Through Shadows to the Edge of Night
By Dolores J. Nurss
Chapter 16, Part 46
(December 14, 1451)
travelers reached Osgiliath by late afternoon of the second day--that
fabled city of both East and West, straddling the Anduin, its ancient
and its modern stonework dancing in pillar and arch, balcony and spire,
to the tune of every culture that had ever sailed a ship into its
channels. Although new stones glowed fresh and unstained against the
old everywhere that Frodo looked, ruins still remained, here and there,
even thirty years after the Great War. Yet even so life bustled down
its thoroughfares; laughing children darted through the stumps of
columns, vines bedecked the fallen walls, housewives gossiped over
laundry where the water gushed from a broken fountain. Over all towered
the remains of what had once been the most magnificent of domes, now
open to the sky and echoing with the sound of many wings as the doves
flew in and out.
Frodo pointed it out to Bergil, asking, “Why haven’t they repaired that
building yet? Gimli son of Gloin has sent enough master crafts-dwarves
to Gondor, surely.”
“They leave it as a monument to their dead,” said Bergil. “They gather
there by candlelight on the anniversaries of great battles and sing
their elder’s deeds. The voices spiral up the curving walls like
something unearthly, and escape out to the stars.” Bergil shook his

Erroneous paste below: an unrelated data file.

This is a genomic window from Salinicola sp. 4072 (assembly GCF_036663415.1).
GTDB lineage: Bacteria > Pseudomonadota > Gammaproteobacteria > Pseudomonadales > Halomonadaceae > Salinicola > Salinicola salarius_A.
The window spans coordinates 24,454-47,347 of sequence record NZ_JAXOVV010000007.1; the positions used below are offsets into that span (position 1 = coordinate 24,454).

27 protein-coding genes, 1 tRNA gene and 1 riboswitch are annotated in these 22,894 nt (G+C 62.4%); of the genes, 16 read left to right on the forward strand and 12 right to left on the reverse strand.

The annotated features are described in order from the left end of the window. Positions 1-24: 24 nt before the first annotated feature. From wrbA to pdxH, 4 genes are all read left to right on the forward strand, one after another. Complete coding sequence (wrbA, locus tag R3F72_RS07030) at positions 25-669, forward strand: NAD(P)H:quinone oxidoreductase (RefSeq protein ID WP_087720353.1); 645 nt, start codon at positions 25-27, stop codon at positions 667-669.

head, smiling. “Osgiliath is as proud of her scars as an old warrior.
To each his own madness.”
“And what is your madness, my friend?” Frodo asked as he stopped a
nanny-goat just in time from nibbling the kerchief from his pocket.
“The company I keep,” Bergil answered with a grin. They turned down a
narrow street that Bergil knew, patchwork-shaded by the lines of
laundry stretched out overhead, their goats bleating on ahead of them.
Frodo could hear the rushing of the Anduin grow closer the deeper they
went into the city.
Frodo said, “I was talking about you waking up the goats last night--I
had a terrible time settling them all back down again. What happened,
“Oh, was I snoring?”
Frodo hesitated. “You were screaming.”
Bergil frowned for just a fraction of a second, then shrugged. “I
remember no screams. Are you sure you did not merely hear me snoring
“I’d know. My father has awakened me often enough the same way. He gets nightmares...”
“Nightmares. They mean nothing. The sun rises and you find no
wounds...Here--keep the goats away from those onions!” He pushed his
crook between an eager nanny and a string of vegetables drying from a
porch. “The sooner we get these animals to proper fodder, the better.